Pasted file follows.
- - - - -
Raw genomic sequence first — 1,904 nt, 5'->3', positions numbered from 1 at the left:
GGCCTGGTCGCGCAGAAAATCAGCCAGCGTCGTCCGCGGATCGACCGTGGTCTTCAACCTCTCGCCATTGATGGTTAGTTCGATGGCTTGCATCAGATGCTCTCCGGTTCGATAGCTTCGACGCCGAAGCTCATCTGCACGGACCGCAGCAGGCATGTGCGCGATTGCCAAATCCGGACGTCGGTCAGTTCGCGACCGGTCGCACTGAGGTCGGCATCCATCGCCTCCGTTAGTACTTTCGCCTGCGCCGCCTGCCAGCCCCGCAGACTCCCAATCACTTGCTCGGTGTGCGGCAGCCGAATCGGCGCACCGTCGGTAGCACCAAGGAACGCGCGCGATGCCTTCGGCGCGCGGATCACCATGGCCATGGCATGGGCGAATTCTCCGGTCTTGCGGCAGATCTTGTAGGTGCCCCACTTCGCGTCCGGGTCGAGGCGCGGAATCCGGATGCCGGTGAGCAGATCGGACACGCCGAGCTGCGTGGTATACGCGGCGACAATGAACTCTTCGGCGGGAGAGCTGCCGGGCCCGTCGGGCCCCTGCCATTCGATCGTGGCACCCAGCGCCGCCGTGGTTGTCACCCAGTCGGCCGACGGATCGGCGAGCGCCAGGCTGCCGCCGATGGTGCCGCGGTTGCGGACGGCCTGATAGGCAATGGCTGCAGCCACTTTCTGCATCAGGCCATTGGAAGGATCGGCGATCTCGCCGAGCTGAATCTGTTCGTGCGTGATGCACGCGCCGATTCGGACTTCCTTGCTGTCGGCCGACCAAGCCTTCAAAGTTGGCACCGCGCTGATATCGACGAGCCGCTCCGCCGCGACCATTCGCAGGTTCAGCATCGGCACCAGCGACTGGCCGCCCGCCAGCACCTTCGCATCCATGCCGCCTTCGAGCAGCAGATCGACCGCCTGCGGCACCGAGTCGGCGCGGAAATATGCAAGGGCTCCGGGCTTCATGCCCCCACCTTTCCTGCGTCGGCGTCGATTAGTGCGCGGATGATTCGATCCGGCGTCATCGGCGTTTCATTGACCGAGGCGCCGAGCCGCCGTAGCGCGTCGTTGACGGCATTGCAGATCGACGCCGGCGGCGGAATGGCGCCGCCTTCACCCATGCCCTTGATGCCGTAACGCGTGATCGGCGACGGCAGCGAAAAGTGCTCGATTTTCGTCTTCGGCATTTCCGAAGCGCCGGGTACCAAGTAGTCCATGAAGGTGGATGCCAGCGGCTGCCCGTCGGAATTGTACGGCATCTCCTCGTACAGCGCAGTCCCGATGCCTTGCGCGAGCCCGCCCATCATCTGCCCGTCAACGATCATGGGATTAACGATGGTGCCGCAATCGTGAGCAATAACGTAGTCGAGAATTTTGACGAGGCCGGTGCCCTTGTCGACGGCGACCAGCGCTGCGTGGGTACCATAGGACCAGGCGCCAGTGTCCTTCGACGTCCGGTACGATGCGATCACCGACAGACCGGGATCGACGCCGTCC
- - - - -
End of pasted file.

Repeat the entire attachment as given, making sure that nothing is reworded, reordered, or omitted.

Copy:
Raw genomic sequence first — 1,904 nt, 5'->3', positions numbered from 1 at the left:
GGCCTGGTCGCGCAGAAAATCAGCCAGCGTCGTCCGCGGATCGACCGTGGTCTTCAACCTCTCGCCATTGATGGTTAGTTCGATGGCTTGCATCAGATGCTCTCCGGTTCGATAGCTTCGACGCCGAAGCTCATCTGCACGGACCGCAGCAGGCATGTGCGCGATTGCCAAATCCGGACGTCGGTCAGTTCGCGACCGGTCGCACTGAGGTCGGCATCCATCGCCTCCGTTAGTACTTTCGCCTGCGCCGCCTGCCAGCCCCGCAGACTCCCAATCACTTGCTCGGTGTGCGGCAGCCGAATCGGCGCACCGTCGGTAGCACCAAGGAACGCGCGCGATGCCTTCGGCGCGCGGATCACCATGGCCATGGCATGGGCGAATTCTCCGGTCTTGCGGCAGATCTTGTAGGTGCCCCACTTCGCGTCCGGGTCGAGGCGCGGAATCCGGATGCCGGTGAGCAGATCGGACACGCCGAGCTGCGTGGTATACGCGGCGACAATGAACTCTTCGGCGGGAGAGCTGCCGGGCCCGTCGGGCCCCTGCCATTCGATCGTGGCACCCAGCGCCGCCGTGGTTGTCACCCAGTCGGCCGACGGATCGGCGAGCGCCAGGCTGCCGCCGATGGTGCCGCGGTTGCGGACGGCCTGATAGGCAATGGCTGCAGCCACTTTCTGCATCAGGCCATTGGAAGGATCGGCGATCTCGCCGAGCTGAATCTGTTCGTGCGTGATGCACGCGCCGATTCGGACTTCCTTGCTGTCGGCCGACCAAGCCTTCAAAGTTGGCACCGCGCTGATATCGACGAGCCGCTCCGCCGCGACCATTCGCAGGTTCAGCATCGGCACCAGCGACTGGCCGCCCGCCAGCACCTTCGCATCCATGCCGCCTTCGAGCAGCAGATCGACCGCCTGCGGCACCGAGTCGGCGCGGAAATATGCAAGGGCTCCGGGCTTCATGCCCCCACCTTTCCTGCGTCGGCGTCGATTAGTGCGCGGATGATTCGATCCGGCGTCATCGGCGTTTCATTGACCGAGGCGCCGAGCCGCCGTAGCGCGTCGTTGACGGCATTGCAGATCGACGCCGGCGGCGGAATGGCGCCGCCTTCACCCATGCCCTTGATGCCGTAACGCGTGATCGGCGACGGCAGCGAAAAGTGCTCGATTTTCGTCTTCGGCATTTCCGAAGCGCCGGGTACCAAGTAGTCCATGAAGGTGGATGCCAGCGGCTGCCCGTCGGAATTGTACGGCATCTCCTCGTACAGCGCAGTCCCGATGCCTTGCGCGAGCCCGCCCATCATCTGCCCGTCAACGATCATGGGATTAACGATGGTGCCGCAATCGTGAGCAATAACGTAGTCGAGAATTTTGACGAGGCCGGTGCCCTTGTCGACGGCGACCAGCGCTGCGTGGGTACCATAGGACCAGGCGCCAGTGTCCTTCGACGTCCGGTACGATGCGATCACCGACAGACCGGGATCGACGCCGTCC